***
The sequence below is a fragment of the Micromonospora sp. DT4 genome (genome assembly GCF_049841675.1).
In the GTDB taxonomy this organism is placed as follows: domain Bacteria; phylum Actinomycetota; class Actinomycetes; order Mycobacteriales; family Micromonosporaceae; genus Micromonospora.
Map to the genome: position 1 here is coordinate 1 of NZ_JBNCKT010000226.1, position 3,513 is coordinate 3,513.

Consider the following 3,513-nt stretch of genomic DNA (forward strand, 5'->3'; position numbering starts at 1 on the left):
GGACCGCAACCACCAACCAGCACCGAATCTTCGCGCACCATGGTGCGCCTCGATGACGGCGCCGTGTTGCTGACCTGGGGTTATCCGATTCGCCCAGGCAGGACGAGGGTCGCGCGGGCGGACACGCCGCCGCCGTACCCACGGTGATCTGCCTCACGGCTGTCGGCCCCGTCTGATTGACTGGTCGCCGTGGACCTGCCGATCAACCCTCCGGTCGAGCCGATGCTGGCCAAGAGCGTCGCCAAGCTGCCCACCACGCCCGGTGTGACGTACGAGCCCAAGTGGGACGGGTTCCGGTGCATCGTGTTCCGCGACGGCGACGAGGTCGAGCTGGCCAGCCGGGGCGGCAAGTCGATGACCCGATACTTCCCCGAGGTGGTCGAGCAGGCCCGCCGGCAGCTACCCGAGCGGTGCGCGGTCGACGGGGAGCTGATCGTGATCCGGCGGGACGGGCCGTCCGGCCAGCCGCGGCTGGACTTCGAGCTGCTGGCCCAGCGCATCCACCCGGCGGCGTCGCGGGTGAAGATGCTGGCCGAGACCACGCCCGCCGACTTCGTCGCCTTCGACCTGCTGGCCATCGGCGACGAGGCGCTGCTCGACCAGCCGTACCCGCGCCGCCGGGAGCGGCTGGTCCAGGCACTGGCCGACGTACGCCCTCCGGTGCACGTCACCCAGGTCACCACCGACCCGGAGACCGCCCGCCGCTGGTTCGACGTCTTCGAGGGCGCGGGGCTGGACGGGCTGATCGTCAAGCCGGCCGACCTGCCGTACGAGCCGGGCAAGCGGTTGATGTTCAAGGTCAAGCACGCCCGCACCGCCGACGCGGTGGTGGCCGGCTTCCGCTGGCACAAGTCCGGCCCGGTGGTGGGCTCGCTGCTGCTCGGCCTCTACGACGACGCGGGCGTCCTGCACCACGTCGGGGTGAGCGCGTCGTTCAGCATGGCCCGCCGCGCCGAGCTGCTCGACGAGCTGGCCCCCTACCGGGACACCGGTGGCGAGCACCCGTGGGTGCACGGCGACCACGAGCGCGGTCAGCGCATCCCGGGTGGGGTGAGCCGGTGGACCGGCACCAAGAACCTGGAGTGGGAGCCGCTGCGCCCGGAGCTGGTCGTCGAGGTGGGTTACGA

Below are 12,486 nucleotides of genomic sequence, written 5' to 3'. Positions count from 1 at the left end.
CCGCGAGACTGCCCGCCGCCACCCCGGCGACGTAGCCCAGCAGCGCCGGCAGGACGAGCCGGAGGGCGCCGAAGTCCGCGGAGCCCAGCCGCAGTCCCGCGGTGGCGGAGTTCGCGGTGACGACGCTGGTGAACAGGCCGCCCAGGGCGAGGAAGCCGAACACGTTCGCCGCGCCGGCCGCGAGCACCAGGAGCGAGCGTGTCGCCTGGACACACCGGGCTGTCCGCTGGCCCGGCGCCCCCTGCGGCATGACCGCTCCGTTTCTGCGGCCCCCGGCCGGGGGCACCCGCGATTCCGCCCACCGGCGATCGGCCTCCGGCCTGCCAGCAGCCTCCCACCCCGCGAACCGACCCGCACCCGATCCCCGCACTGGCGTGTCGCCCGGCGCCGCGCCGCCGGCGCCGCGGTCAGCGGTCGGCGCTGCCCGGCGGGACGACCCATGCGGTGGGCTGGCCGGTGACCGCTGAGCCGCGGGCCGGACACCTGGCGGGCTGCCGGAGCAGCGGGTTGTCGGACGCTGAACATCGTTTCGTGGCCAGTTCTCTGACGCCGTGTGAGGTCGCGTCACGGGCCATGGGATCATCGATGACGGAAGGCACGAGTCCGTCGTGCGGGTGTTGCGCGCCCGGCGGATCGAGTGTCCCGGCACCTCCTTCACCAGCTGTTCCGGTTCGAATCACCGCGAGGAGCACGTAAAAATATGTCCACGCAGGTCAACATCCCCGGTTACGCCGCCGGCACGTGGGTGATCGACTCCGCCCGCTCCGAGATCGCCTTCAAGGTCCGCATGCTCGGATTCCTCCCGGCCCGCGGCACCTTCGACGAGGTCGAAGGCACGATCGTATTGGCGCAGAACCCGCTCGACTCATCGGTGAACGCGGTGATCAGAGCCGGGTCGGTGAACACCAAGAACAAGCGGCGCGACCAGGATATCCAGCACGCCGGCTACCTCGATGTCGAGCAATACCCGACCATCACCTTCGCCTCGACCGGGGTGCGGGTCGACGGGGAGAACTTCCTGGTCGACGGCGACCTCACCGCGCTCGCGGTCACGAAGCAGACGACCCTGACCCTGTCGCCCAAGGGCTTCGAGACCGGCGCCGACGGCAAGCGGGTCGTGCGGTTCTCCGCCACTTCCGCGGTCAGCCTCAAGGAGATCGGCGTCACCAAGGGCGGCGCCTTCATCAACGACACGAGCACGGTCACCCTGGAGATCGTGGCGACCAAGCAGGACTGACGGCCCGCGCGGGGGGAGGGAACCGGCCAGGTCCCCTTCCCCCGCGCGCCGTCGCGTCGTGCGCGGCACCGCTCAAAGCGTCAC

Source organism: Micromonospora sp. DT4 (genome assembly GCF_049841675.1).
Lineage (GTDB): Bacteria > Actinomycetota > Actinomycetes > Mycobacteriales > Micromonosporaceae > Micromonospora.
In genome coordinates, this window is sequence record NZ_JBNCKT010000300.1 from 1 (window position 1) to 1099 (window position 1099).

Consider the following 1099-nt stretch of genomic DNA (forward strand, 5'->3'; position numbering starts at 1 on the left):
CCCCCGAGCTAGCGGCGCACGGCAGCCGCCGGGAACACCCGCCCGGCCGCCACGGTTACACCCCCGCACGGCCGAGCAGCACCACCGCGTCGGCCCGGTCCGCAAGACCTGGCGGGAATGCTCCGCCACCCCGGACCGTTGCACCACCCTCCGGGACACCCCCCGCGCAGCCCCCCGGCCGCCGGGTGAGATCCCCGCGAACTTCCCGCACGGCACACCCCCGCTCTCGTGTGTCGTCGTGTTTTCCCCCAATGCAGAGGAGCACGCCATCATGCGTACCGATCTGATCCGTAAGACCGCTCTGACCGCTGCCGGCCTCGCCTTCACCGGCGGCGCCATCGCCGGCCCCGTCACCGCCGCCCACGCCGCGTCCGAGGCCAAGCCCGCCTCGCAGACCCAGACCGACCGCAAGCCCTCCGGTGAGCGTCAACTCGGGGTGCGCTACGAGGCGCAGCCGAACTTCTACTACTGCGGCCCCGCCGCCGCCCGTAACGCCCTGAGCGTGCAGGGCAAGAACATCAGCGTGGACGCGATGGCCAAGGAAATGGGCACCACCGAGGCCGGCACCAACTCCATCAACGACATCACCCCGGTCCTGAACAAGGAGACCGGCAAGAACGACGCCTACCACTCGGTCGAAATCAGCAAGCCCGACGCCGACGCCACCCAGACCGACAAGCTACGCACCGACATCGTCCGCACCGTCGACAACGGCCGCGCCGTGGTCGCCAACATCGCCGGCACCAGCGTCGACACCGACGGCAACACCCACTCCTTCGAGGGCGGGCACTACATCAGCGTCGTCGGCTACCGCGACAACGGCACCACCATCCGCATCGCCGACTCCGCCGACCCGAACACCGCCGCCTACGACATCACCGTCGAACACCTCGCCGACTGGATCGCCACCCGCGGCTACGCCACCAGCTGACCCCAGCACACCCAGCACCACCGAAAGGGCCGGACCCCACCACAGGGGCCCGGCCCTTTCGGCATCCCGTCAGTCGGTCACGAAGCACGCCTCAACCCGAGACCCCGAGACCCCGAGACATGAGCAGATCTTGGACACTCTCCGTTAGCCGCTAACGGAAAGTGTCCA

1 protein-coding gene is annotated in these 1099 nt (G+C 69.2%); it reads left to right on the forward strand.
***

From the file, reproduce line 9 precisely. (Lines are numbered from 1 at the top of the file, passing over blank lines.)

Lineage (GTDB): Bacteria > Actinomycetota > Actinomycetes > Mycobacteriales > Micromonosporaceae > Micromonospora.